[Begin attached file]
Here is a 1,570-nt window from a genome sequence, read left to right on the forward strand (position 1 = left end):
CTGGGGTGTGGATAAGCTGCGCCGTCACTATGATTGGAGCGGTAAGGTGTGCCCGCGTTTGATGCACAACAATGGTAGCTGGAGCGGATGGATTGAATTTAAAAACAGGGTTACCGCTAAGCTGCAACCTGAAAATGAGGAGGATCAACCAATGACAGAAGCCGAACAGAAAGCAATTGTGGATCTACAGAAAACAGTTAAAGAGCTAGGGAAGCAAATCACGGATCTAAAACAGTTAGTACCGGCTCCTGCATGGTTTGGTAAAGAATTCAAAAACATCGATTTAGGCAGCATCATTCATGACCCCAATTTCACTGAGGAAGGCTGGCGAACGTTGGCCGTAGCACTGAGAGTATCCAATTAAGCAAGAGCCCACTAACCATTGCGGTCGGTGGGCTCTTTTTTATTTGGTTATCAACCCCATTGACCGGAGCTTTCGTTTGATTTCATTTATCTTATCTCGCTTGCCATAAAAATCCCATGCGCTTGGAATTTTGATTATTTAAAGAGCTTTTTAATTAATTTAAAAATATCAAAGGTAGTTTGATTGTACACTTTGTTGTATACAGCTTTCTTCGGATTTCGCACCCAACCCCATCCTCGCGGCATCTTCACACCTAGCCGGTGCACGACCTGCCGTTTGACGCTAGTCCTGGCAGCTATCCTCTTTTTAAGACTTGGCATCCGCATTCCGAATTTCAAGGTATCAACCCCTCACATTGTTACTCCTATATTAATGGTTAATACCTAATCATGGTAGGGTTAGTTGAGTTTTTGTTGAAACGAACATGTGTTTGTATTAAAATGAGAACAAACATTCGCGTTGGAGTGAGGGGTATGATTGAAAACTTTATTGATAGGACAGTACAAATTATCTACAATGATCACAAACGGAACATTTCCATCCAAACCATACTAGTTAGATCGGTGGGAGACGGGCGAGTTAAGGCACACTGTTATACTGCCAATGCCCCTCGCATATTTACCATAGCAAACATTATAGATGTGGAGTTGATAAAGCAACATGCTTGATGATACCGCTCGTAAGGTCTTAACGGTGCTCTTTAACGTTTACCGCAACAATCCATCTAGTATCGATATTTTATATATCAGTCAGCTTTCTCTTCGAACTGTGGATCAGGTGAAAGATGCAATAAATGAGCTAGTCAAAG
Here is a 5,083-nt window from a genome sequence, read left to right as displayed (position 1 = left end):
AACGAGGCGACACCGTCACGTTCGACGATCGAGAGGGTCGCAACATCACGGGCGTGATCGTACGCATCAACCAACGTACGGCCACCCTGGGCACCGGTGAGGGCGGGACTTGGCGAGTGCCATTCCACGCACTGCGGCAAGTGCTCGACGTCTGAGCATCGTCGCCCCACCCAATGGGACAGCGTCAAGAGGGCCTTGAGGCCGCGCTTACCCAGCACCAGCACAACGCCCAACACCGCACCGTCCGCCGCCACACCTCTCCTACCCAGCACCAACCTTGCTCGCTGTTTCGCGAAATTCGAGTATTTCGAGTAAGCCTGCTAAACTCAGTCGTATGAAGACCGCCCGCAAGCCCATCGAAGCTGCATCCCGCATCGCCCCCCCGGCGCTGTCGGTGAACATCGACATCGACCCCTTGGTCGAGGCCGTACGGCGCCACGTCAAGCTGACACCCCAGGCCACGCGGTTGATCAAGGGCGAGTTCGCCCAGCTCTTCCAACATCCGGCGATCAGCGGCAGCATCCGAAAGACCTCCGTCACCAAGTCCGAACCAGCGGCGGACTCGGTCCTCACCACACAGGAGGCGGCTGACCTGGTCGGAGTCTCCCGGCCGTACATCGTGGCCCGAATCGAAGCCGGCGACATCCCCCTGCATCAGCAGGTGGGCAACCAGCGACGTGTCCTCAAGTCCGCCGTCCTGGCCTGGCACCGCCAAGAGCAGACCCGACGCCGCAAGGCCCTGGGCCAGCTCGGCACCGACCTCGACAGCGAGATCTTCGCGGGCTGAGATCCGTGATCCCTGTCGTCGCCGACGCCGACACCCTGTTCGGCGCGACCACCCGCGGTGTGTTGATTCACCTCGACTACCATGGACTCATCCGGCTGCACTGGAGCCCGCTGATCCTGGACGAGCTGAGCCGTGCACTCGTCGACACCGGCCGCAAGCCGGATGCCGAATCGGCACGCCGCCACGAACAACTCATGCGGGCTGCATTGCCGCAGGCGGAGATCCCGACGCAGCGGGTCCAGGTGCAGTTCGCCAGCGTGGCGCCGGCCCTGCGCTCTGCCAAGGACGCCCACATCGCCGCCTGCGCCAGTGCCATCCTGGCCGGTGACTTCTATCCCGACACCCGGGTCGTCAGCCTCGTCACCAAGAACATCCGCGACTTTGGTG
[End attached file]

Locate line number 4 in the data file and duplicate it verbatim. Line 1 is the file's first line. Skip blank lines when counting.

AACGAGGCGACACCGTCACGTTCGACGATCGAGAGGGTCGCAACATCACGGGCGTGATCGTACGCATCAACCAACGTACGGCCACCCTGGGCACCGGTGAGGGCGGGACTTGGCGAGTGCCATTCCACGCACTGCGGCAAGTGCTCGACGTCTGAGCATCGTCGCCCCACCCAATGGGACAGCGTCAAGAGGGCCTTGAGGCCGCGCTTACCCAGCACCAGCACAACGCCCAACACCGCACCGTCCGCCGCCACACCTCTCCTACCCAGCACCAACCTTGCTCGCTGTTTCGCGAAATTCGAGTATTTCGAGTAAGCCTGCTAAACTCAGTCGTATGAAGACCGCCCGCAAGCCCATCGAAGCTGCATCCCGCATCGCCCCCCCGGCGCTGTCGGTGAACATCGACATCGACCCCTTGGTCGAGGCCGTACGGCGCCACGTCAAGCTGACACCCCAGGCCACGCGGTTGATCAAGGGCGAGTTCGCCCAGCTCTTCCAACATCCGGCGATCAGCGGCAGCATCCGAAAGACCTCCGTCACCAAGTCCGAACCAGCGGCGGACTCGGTCCTCACCACACAGGAGGCGGCTGACCTGGTCGGAGTCTCCCGGCCGTACATCGTGGCCCGAATCGAAGCCGGCGACATCCCCCTGCATCAGCAGGTGGGCAACCAGCGACGTGTCCTCAAGTCCGCCGTCCTGGCCTGGCACCGCCAAGAGCAGACCCGACGCCGCAAGGCCCTGGGCCAGCTCGGCACCGACCTCGACAGCGAGATCTTCGCGGGCTGAGATCCGTGATCCCTGTCGTCGCCGACGCCGACACCCTGTTCGGCGCGACCACCCGCGGTGTGTTGATTCACCTCGACTACCATGGACTCATCCGGCTGCACTGGAGCCCGCTGATCCTGGACGAGCTGAGCCGTGCACTCGTCGACACCGGCCGCAAGCCGGATGCCGAATCGGCACGCCGCCACGAACAACTCATGCGGGCTGCATTGCCGCAGGCGGAGATCCCGACGCAGCGGGTCCAGGTGCAGTTCGCCAGCGTGGCGCCGGCCCTGCGCTCTGCCAAGGACGCCCACATCGCCGCCTGCGCCAGTGCCATCCTGGCCGGTGACTTCTATCCCGACACCCGGGTCGTCAGCCTCGTCACCAAGAACATCCGCGACTTTGGTG